• Retreat – Some returnees slip into heavy alcohol or drugs use or literally retreat into a bedroom or a bar and try to limit their contact with the real Cambodia. They stop looking for jobs or quit jobs they have and break off relations with friends.
  • Adjustment – Over time, most returnees settle into positive, supportive relationships, find employment, adjust to the culture and climate and start new lives here. It is not at all unusual to hear returnees who have been here for two or three years say they would not return to live in the States if they could.

Reverse culture shock – returning to one’s own culture after being gone for some time – also has its unique challenges. You may expect to be able to fit in quickly or you may choose not to fit in or the people around you may be confused that you look Khmer but don’t act or sound Khmer. You may be regarded as an overseas Khmer here for a brief visit rather than a new member of the community. Crossing your legs in a certain way or stating your opinion too directly may be regarded as offensive when the same action by a foreign resident would be quite acceptable because, as a Khmer, it is assumed you should know better.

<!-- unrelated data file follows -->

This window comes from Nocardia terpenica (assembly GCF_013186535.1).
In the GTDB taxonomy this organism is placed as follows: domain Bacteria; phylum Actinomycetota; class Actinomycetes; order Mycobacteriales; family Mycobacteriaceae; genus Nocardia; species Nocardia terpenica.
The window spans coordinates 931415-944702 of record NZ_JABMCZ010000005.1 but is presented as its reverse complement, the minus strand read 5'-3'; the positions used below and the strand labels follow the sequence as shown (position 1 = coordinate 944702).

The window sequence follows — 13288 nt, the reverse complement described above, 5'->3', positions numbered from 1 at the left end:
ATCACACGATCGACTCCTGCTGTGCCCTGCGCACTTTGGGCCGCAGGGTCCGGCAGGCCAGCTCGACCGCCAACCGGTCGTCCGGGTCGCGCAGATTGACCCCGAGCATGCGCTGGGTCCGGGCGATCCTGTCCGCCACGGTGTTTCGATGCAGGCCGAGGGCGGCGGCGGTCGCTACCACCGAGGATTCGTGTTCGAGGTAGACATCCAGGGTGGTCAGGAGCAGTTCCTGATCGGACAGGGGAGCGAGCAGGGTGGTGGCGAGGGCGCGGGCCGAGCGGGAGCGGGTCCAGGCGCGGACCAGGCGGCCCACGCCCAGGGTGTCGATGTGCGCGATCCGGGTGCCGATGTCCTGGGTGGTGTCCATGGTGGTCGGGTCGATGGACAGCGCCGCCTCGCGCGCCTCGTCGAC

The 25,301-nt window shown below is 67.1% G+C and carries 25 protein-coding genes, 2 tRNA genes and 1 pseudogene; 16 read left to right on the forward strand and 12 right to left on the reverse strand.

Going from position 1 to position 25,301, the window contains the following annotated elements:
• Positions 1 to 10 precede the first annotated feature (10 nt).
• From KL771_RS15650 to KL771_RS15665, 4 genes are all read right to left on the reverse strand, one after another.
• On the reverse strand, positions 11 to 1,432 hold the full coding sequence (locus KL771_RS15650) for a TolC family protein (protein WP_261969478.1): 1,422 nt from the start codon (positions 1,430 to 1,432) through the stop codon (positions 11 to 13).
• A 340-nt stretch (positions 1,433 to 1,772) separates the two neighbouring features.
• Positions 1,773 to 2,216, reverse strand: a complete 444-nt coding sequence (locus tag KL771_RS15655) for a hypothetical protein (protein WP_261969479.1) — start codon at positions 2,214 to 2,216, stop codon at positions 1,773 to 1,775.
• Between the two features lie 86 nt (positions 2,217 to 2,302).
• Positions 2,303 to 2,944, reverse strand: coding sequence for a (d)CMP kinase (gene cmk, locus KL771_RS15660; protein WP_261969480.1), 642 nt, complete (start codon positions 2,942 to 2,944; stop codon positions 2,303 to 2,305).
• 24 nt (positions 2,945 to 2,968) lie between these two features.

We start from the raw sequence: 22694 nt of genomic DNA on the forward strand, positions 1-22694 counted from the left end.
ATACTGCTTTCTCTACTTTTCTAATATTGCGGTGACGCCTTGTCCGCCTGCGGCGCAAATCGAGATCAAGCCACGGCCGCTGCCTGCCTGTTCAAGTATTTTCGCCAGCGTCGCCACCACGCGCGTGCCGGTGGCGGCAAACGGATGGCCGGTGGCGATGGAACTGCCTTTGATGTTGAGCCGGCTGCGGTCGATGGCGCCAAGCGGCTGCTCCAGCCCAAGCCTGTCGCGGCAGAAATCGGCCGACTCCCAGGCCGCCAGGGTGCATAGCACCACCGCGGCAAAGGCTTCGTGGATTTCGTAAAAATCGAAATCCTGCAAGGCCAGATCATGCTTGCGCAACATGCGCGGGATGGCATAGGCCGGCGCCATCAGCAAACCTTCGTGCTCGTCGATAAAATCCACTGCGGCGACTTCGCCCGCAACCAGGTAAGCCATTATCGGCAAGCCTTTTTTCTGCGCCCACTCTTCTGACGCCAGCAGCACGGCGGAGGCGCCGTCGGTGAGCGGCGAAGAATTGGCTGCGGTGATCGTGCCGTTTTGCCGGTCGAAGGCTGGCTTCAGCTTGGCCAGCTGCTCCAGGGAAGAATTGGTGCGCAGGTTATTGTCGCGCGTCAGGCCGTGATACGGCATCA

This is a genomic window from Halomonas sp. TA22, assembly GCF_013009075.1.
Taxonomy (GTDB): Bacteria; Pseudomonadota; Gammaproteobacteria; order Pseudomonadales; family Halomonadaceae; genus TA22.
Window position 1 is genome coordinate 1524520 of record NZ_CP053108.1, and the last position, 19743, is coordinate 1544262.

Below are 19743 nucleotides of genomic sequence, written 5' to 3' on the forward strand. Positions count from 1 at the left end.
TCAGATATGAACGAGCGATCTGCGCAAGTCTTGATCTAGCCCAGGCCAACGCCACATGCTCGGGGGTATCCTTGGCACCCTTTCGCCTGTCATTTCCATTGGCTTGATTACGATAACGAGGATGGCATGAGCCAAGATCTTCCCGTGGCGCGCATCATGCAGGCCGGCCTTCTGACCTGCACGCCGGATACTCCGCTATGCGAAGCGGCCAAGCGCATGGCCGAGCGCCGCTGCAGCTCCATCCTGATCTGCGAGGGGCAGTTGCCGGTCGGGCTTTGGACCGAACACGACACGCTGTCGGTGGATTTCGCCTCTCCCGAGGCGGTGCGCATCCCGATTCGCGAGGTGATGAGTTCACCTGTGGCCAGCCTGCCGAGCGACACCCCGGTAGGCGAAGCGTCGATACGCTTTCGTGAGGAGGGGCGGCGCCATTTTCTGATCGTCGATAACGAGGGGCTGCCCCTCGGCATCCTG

In some cases, you can actively prepare for the transition (e.g. study Khmer language and culture). In other cases, it may simply be helpful to understand what is happening inside your own mind, to know that it is not unusual and to deal with these challenges as intentionally and creatively as possible. Help is available.

What about the Customs & Culture?

  • Clothing: Casual dress is OK, but typical gang attire or very casual attire will invite negative attention and can cause problems. In short, keep your shirt on (whether you have tattoos or not).
  • Shoes: Remove shoes before entering homes or temples.
  • Bargaining: Common in street stalls, markets, with tuk tuk and motorbike-taxis. Learn to bargain with cheerful confidence and be prepared to walk away – several times – until you settle on a fair price.
  • Toilets: Squat toilets are still being used, though western toilets are increasingly common.

Always be respectful of elderly people and people in authority. Show respect in the way you greet them and the way you stand, sit and speak.